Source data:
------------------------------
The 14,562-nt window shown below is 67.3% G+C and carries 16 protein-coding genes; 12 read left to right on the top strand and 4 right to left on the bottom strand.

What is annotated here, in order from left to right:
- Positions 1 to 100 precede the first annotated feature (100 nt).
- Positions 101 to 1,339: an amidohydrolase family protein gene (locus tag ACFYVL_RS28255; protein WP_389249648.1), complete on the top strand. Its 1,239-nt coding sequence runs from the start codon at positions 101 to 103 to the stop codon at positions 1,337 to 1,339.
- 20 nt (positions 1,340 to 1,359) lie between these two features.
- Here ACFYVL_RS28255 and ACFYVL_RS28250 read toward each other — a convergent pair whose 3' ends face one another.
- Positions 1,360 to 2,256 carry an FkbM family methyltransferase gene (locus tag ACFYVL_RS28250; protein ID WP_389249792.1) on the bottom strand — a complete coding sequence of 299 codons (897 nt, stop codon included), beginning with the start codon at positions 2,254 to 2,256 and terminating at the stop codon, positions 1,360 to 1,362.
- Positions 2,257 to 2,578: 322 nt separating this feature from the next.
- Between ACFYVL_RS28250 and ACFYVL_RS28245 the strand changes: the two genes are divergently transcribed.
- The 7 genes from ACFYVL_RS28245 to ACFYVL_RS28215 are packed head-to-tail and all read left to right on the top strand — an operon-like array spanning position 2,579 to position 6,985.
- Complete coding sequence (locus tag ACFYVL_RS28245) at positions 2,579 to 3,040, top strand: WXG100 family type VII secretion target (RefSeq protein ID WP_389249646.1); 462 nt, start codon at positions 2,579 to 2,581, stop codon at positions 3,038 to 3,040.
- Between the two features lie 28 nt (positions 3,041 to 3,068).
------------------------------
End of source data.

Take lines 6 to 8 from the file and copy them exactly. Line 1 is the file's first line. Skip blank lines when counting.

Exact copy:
- Here ACFYVL_RS28255 and ACFYVL_RS28250 read toward each other — a convergent pair whose 3' ends face one another.
- Positions 1,360 to 2,256 carry an FkbM family methyltransferase gene (locus tag ACFYVL_RS28250; protein ID WP_389249792.1) on the bottom strand — a complete coding sequence of 299 codons (897 nt, stop codon included), beginning with the start codon at positions 2,254 to 2,256 and terminating at the stop codon, positions 1,360 to 1,362.
- Positions 2,257 to 2,578: 322 nt separating this feature from the next.